Also in 2009, the candy company Mars, Incorporated launched a global campaign for their Snickers bar; the campaign's slogan was: "You're not you when you're hungry". White appeared, alongside Abe Vigoda, in the company's advertisement for the candy during the 2010 Super Bowl XLIV. The advertisement became very popular and won the top spot on the Super Bowl Ad Meter.

2010s
Following the success of the Snickers advertisement, a grassroots campaign on Facebook called "Betty White to Host SNL (Please)" began in January 2010. The group was approaching 500,000 members when NBC confirmed on March 11, 2010, that White would in fact host Saturday Night Live on May 8. The appearance made her, at age 88, the oldest person to host the show, beating Miskel Spillman, the winner of SNL's "Anybody Can Host" contest, who was 80 when she hosted in 1977. In her opening monologue, White thanked Facebook and joked that she "didn't know what Facebook was, and now that I do know what it is, I have to say, it sounds like a huge waste of time." The appearance earned her a 2010 Primetime Emmy Award for Outstanding Guest Actress in a Comedy Series, her seventh Emmy win overall.

In June 2010, White took on the role of Elka Ostrovsky the house caretaker on TV Land's original sitcom Hot in Cleveland along with Valerie Bertinelli, Jane Leeves, and Wendie Malick. Hot in Cleveland was TV Land's first attempt at a first-run scripted comedy (the channel has rerun other sitcoms since its debut). White was only meant to appear in the pilot of the show but was asked to stay on for the entire series. In 2011, she was nominated for a Primetime Emmy Award for Outstanding Supporting Actress in a Comedy Series for her role as Elka but lost to Julie Bowen for Modern Family. The series ran for six seasons, a total of 128 episodes, with the hour-long final episode airing on June 3, 2015.

White also starred in the Hallmark Hall of Fame presentation of The Lost Valentine on January 30, 2011 (this presentation garnered the highest rating for a Hallmark Hall of Fame presentation in the previous four years and according to the Nielsen Media Research TV rating service won first place in the prime time slot for that date.) and from 2012 to 2014, White hosted and executive produced Betty White's Off Their Rockers, in which senior citizens play practical jokes on the younger generation. For this show, she received three Emmy nominations.

A Betty White calendar for 2011 was published in late 2010. The calendar features photos from White's career and with various animals. She also launched her own clothing line on July 22, 2010, which features shirts with her face on them. All proceeds go to various animal charities she supports.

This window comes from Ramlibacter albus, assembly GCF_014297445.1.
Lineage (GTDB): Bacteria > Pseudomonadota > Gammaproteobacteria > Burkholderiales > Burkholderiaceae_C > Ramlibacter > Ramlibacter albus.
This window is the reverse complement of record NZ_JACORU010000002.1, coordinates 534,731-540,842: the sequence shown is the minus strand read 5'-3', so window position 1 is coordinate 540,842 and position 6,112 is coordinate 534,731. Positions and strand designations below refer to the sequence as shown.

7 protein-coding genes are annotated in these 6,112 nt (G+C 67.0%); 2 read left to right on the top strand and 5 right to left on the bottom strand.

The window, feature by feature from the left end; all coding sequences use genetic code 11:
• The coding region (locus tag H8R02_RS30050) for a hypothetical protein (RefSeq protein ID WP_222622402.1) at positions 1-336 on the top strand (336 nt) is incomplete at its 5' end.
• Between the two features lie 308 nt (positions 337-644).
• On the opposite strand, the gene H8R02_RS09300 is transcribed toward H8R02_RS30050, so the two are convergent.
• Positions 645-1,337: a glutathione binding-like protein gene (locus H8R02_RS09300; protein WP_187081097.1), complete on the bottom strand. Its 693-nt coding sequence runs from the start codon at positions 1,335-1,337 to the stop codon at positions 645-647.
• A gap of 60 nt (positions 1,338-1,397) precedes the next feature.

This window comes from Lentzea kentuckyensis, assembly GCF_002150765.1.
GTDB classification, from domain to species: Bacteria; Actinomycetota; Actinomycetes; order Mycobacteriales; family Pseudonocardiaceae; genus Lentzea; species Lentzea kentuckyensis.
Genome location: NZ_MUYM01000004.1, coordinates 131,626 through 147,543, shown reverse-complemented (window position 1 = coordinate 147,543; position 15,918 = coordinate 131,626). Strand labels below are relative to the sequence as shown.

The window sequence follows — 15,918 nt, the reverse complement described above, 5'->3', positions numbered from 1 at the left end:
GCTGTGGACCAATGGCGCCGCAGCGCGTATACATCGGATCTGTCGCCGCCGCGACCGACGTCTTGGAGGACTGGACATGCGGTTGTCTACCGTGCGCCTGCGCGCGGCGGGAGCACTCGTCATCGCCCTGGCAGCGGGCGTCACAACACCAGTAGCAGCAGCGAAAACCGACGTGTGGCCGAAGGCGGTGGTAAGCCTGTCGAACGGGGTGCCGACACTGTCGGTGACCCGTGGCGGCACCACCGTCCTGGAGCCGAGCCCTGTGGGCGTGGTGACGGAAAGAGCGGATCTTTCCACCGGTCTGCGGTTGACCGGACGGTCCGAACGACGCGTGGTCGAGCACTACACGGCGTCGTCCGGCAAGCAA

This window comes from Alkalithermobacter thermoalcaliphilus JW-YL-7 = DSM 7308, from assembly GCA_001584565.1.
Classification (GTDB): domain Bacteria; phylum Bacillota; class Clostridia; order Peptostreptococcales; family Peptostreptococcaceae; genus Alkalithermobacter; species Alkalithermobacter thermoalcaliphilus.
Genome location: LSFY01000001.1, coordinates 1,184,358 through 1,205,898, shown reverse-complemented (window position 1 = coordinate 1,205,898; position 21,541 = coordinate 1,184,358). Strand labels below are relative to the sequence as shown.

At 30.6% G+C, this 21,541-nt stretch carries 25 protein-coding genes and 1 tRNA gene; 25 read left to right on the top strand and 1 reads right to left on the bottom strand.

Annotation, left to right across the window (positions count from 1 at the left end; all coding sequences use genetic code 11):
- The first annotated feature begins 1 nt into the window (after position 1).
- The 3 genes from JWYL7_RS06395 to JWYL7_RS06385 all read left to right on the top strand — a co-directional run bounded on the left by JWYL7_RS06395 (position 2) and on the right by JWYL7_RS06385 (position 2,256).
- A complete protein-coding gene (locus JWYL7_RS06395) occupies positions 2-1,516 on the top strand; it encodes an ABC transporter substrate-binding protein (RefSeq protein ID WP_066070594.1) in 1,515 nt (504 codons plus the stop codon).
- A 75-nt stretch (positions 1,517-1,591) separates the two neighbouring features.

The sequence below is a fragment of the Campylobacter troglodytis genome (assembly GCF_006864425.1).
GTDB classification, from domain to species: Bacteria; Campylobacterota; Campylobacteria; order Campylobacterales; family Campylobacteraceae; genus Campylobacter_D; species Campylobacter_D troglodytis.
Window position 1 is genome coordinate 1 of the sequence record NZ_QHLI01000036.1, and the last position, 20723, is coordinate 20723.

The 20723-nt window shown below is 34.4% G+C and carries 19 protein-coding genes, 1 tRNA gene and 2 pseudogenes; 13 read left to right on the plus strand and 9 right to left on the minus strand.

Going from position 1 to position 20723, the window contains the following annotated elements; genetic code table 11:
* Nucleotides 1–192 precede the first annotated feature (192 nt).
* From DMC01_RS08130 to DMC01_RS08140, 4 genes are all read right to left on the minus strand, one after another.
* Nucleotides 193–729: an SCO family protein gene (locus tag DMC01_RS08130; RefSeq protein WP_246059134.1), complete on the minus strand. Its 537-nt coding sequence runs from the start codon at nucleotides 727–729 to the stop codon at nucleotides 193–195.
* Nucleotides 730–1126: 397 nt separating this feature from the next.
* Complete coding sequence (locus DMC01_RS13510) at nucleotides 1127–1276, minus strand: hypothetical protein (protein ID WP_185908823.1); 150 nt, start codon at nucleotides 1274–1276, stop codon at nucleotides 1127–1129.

White's success continued in 2012 with her first Grammy Award for a spoken word recording for her bestseller If You Ask Me. She also won the UCLA Jack Benny Award for Comedy, recognizing her significant contribution to comedy in television, and was roasted at the New York Friars Club.

A television special, Betty White's 90th Birthday Party, aired on NBC a day before her birthday on January 16, 2012. The show featured appearances of many stars with whom White has worked over the years, as well as a message from sitting president Barack Obama. In January 2013, NBC once again celebrated Betty White's birthday with a TV special featuring celebrity friends, including former president Bill Clinton; the special aired on February 5.

On August 18, 2018, White's career was celebrated in a PBS documentary called Betty White: First Lady of Television. The documentary was filmed over a period of ten years and featured archived footage and interviews from colleagues and friends.

In 2019, White joined the voice cast of Pixar's Toy Story 4. She provided the voice of Bitey White, a toy tiger that was named after her. The other toys she shared a scene with were named and played by Carol Burnett, Carl Reiner, and Mel Brooks. White commented that "It was wonderful the way they incorporated our names into the characters … And I'm a sucker for animals, so the tiger was perfect!"

2020s
In December 2021, before White's death, it was announced that White's 100th birthday would be celebrated on January 17, 2022, at theatres across the United States with the showing of a new documentary-style movie celebrating White’s life and career titled; Betty White: 100 Years Young - A Birthday Celebration. A cast of friends including Ryan Reynolds, Tina Fey, Robert Redford, Lin-Manuel Miranda, Clint Eastwood, Morgan Freeman, Jay Leno, Carol Burnett, Craig Ferguson, Jimmy Kimmel, Valerie Bertinelli, James Corden, Wendy Malick, and Jennifer Love Hewitt would have been featured on the celebration.